In the beginning of the narrative, the ideas are creatively presented without the use of narration and through the eyes of believable characters with realistic struggles. In the plot’s first half, the dialogue is authentic, and the use of subtlety is commendable. However, by the film’s middle point, things tend to become more abrupt as some montages waste valuable time while a handful of conversations reference off-screen content that would have been better to see. Not a few scenes feel like they’re unfinished or cut off as the storyline unnecessarily rushes to an inevitable conclusion that is fairly cheesy. Unfortunately, in this pursuit, the previously positive elements lose their value as the story’s progression becomes more and more rapid. In the end, since the movie’s premise was mostly typical with some predictable elements, it needed deep character development and a more natural conclusion instead of ending with unrealistic fixes and unfinished ideas. The effort is notable, but more fleshing out was needed before it went into production.

Acting Quality (2.5 points)

As a whole, the acting in Why We Breathe is mostly professional. Line delivery and emotions appear natural as the cast members seem comfortable in their roles. Though there are some slight moments of robotic and awkward performances, for the most part, the actors and actresses are definitely working to be earnest. Thus, this rounds out an above-average attempt that could develop into better things in the future.


The creative team behind this film definitely had a lot going for them, and they began very strong. However, somewhere at the halfway point, it seems like the process became rushed in a possible desire to quickly release the movie. It’s a shame because with a little more collaboration and a slight amount of fleshing out, Why We Breathe could have scored much higher. Even so, it’s highly possible that the lessons learned from this project could lead to better things in the coming days.

Final Rating: 5.5 out of 10 points

A Place in the Heart [2014] (Movie Review)

Plot Summary

After Jason Burkey’s heart is broken by a girl he thought he would spend the rest of his life with, he gives up a basketball scholarship (as he is frequently reminded) and does the most natural thing anyone would do: run away to live on a remote island with his reclusive father, Kevin Sorbo.  But seven years later, Kevin Sorbo get tired of the island and decided to buy a sombrero and live the rest of his days on a boat.  So Jason Burkey is forced to go back to the hometown he bitterly left behind and finds everything very similar to the way he left it.  He’s still angry at Ben Davies and won’t talk to him, but he slowly finds that the plans he originally had may not have been the best for him—including that basketball scholarship!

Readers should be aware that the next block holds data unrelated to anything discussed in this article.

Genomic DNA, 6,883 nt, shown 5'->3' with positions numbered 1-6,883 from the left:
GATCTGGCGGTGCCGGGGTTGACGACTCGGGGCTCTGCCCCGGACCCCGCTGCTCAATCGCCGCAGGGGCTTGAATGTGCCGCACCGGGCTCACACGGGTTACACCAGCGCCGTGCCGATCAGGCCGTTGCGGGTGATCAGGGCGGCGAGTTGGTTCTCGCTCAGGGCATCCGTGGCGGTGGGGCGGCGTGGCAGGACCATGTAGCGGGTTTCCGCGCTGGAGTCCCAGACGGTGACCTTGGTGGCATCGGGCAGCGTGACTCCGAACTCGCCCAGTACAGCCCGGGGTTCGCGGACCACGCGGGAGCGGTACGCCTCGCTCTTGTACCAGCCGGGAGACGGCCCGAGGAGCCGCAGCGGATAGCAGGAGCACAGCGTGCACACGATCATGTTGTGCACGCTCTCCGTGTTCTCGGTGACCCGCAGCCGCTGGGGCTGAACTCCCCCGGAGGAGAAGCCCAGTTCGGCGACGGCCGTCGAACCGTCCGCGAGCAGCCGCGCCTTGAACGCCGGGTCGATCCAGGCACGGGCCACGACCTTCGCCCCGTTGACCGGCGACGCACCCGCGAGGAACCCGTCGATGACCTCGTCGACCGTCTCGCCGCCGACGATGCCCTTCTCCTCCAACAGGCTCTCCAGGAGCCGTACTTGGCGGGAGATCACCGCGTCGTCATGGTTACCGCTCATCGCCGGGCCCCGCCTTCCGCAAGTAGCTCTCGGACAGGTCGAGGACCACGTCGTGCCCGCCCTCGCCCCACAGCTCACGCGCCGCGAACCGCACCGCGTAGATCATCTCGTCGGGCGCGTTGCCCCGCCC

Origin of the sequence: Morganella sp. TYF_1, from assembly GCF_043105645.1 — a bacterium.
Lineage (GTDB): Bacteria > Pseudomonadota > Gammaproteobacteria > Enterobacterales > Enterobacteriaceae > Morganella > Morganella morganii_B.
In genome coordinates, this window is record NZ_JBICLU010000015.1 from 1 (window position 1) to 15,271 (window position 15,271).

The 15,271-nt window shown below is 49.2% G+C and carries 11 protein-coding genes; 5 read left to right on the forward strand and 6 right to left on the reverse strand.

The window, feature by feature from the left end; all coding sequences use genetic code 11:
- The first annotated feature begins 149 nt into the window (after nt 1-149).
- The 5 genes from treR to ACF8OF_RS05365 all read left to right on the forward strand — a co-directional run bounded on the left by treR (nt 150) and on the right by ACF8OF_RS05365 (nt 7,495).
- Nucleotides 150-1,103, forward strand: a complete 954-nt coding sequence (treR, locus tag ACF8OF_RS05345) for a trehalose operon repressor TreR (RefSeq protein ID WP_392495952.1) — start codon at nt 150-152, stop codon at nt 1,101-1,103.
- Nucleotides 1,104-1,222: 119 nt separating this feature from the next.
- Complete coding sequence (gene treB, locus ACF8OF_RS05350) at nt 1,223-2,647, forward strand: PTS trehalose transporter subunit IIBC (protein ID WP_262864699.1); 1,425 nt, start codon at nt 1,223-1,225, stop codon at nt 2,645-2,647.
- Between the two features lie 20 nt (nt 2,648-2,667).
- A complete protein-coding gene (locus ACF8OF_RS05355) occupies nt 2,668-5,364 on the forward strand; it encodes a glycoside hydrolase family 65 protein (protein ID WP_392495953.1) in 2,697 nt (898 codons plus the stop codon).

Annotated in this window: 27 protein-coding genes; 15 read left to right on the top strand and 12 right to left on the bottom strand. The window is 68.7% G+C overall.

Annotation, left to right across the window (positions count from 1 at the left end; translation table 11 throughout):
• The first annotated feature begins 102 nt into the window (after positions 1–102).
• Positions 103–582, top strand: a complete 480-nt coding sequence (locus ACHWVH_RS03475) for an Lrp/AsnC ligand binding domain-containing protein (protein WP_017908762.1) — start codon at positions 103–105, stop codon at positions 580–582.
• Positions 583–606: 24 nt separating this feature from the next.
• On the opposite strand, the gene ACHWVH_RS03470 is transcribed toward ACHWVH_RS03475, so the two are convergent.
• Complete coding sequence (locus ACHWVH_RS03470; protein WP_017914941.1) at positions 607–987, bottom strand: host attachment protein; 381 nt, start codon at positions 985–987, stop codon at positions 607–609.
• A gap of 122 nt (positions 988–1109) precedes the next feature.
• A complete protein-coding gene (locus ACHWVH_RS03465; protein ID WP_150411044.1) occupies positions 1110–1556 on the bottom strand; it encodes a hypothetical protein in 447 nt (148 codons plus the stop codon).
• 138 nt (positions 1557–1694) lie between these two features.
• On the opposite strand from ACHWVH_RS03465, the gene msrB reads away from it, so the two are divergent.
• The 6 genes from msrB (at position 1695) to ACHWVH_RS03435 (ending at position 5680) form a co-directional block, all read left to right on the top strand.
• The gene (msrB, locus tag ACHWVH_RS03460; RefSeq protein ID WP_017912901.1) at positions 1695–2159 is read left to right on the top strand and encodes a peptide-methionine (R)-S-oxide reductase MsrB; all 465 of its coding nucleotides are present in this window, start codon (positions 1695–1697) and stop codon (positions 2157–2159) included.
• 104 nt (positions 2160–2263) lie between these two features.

Production Quality (1.5 points)

On the surface, like many productions, A Place in the Heart seems fine.  Video quality and camera work are on par.  Sets, locations, and props are acceptable.  However, audio quality is inconsistent—sometimes too loud and other times too soft.  The soundtrack is regularly too loud and is at times juvenile.  As for editing, there are too many awkward transitions and there is too much choppy content as the film jumps from one thing to the next.  In the end, this production is just average, but it seems like it could have been much more than this.

Plot and Storyline Quality (.5 point)

Loosely based on The Great Gatsby, A Place in the Heart has a mild amount of complexity, yet this complexity is detracted from by a lot of amateur elements.  Narration used as a crutch to fill in the missing parts of the plot that are due to unnecessary time jumps, even though it is a stereotypical return-to-hometown style plot.  Parts of the premise are forced, unrealistic, and based too much on coincidences, while there are tons of manufactured dramas and childish sequences.  Dialogue is very stiff and stilted, including very unusual statements and asides, thus creating very awkward and wooden characters.  However, despite all of these issues, the second half of the film is slightly better than the first half, and contains a partially interesting message and point if you make it that far.  But in the end, the only reason for any plot twists is the fact that this plot is borrowed from other sources.

Acting Quality (0 points)

Any small amount of good that is accomplished in this film is totally derailed by this awful casting job.  Any cast that includes Jason Burkey, Kevin Sorbo, and Ben Davies without coaching is sure to be a disaster.  Every character is represented by a very awkward cast member that exhibits mumbled lines, fake emotions, and generally poor line delivery.  Unfortunately, this film shows that good intentions can be greatly hurt by poor casting.


Romance is a very difficult genre to write because it can very easily become a high-school-level of cheesy.  Regrettably, A Place in the Heart commits almost every common romance error all at once.  On top of this, the production isn’t what it should be and the casting is deplorable.  Movies like this are painful to see because they are so prominent in Christian film.  This is not what the face of Christian film should look like, as we have said time and again.  Yet hopefully, slowly, this trend is changing.


Final Rating: 2 out of 10 points